30 april

Speech by Ambassador of the Russian Federation to the United States of America Dr.Anatoly Antonov at the University of Pennsylvania

Dear colleagues,

I am grateful to the leadership of the University for the invitation to speak and an opportunity to share some thoughts on the current state and future of Russia-U.S. relations.
Unfortunately, there is a lot of “fake news” being spread about Russia. One can hardly come across another capital city in the world, besides Washington, that produces more false information about Russia and its foreign policy. A clear example is how my country is viewed on the Capitol Hill. We are being accused of nearly all domestic and external problems of the U.S. 
It is worth mentioning that the endless anti-Russian campaign lacks consistency. On one side, Russia is being portrayed as a weak country, incapable of being a serious partner of the U.S., on the other – so powerful, that it can change the results of U.S. presidential elections.
Special Counsel Robert Mueller’s investigation has recently ended. Over the course of 22 months no evidence was found in support of “collusion” between President Trump and Moscow. We haven’t seen any real proof of our alleged interference in the U.S. elections. As for last year’s accusations made against 25 Russian citizens – they are laughable. How could two dozen people, no matter who they are, affect the outcome of elections at all?
We have no illusions that the number of U.S. politicians, who oppose improving relations with Russia, will drastically decrease. But I want to believe that with the refutation of allegations of so called “collusion”, the amount of “breaking news on Russia” in U.S. politics will come down and we’ll be able to take joint steps with Washington to stabilize bilateral relations.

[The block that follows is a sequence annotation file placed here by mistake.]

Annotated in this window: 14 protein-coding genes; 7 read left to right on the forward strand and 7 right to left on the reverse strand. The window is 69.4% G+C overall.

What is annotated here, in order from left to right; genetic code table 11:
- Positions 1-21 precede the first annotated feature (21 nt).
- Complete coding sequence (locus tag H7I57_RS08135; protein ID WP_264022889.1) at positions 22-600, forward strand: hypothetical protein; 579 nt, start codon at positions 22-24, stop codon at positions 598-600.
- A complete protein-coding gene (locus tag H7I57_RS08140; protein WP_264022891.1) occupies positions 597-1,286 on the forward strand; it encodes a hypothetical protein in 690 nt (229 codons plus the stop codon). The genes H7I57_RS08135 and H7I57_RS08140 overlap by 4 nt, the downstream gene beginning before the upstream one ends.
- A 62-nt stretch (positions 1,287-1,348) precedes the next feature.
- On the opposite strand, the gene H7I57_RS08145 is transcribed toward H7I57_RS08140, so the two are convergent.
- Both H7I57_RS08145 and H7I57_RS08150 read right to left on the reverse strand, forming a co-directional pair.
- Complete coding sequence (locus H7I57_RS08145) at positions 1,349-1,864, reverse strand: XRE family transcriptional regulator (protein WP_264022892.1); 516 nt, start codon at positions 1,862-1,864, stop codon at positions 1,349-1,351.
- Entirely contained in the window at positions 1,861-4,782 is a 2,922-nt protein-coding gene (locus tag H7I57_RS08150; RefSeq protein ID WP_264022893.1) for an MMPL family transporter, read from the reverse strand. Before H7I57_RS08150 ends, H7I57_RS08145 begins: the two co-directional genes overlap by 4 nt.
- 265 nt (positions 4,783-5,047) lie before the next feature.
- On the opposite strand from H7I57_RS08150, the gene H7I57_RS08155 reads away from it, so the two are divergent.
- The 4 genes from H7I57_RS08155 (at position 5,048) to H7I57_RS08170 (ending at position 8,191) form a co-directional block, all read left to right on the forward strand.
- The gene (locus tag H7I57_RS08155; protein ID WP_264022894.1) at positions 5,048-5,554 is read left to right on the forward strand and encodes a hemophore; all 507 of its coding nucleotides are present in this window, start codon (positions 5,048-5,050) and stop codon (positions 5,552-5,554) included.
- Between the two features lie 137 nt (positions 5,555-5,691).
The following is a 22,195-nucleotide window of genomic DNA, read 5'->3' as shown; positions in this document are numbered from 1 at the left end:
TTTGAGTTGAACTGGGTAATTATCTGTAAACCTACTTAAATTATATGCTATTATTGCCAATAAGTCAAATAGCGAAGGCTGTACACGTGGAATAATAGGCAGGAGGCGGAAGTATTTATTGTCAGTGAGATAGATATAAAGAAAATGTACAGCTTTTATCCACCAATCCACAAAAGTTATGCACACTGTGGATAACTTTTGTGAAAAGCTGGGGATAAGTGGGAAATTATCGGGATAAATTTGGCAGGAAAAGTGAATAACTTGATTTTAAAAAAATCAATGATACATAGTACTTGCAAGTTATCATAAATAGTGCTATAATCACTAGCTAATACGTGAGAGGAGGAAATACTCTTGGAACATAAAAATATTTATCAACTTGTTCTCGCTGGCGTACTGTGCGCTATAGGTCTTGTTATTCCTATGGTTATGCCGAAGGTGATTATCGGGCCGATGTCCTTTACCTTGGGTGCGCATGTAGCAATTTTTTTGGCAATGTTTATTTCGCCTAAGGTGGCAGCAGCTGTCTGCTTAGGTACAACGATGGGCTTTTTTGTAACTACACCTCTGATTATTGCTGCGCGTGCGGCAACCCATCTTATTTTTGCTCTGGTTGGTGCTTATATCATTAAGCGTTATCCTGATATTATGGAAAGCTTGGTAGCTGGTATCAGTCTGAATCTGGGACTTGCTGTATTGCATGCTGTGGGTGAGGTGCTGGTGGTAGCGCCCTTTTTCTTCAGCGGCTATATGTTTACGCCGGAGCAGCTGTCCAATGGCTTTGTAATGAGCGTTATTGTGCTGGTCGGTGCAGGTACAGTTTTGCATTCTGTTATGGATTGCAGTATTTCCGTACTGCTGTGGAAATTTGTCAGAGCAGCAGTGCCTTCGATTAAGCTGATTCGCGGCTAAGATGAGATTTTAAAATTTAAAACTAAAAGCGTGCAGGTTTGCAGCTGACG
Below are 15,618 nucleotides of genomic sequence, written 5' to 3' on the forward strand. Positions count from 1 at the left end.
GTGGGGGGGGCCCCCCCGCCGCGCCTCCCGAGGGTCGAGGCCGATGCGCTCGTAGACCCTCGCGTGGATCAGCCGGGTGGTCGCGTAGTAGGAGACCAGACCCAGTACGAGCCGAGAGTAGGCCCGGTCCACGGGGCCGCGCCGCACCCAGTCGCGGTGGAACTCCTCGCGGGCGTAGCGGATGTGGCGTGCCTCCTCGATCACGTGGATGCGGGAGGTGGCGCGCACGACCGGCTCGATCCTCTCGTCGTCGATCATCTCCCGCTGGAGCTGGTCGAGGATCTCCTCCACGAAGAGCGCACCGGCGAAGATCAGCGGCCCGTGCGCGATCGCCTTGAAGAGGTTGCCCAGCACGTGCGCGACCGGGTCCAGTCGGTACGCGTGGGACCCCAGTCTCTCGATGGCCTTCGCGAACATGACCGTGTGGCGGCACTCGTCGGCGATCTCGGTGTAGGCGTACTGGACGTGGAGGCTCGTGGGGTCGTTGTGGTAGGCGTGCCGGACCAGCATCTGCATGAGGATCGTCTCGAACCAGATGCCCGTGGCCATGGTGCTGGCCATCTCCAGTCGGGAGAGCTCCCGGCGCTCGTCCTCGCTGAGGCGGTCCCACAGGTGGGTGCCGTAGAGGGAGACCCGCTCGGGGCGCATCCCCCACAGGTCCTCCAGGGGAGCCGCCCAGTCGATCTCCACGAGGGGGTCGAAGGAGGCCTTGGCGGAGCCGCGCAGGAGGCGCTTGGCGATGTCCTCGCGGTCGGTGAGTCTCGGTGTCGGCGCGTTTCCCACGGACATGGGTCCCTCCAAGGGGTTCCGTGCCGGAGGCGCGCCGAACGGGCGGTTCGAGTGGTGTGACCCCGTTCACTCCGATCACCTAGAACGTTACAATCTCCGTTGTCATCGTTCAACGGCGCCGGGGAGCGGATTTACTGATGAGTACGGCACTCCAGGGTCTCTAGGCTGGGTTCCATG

Their current state does not meet the interests of our nations and countries – permanent members of the UN Security Council. It is clear that our countries still have serious disagreements. But Moscow always proceeded fr om the assumption that in order to maintain peace Russia and the U.S. can and must find common ground. As the largest nuclear powers we bear a special responsibility for security on the planet. That is why we need to act carefully, seeking mutual understanding and compromise, reconciling our differences and avoiding confrontation.
Regrettably, we have not been able to achieve tangible progress. Our readiness for a candid and professional conversation on all contentious issues finds no positive response. Moreover, Russia is defined as an “adversary” in several U.S. laws and doctrines. It feels that with sanctions, information attacks and attempts to isolate Russia certain politicians are striving to force us to capitulate and abandon our national interests. I am certain, that everyone in this audience knows that Russia always enjoyed the privilege to pursue an independent foreign policy over the course of its thousand-year history. We will continue to take proper measures to strengthen our sovereignty. We certainly do not do it at the expense of the security of other countries, including the U.S.
Let’s leave aside the roots of the current crisis in the Russia-U.S. relations. I’ll say just one thing. During the 90-s of the last century, which were difficult times for my county, we trusted the outside world too much, counted on the help and readiness of other countries to build a single and indivisible security with no place for the weak and the strong ones, the chosen and the rejected ones, where everyone would have equal rights and responsibilities.
However, a victorious and paternalistic approach prevailed. Desire to build relations with my country not as with an equal member of the global community, but rather depending on our readiness to change our domestic life according to the Western standards and follow the U.S. path in foreign affairs.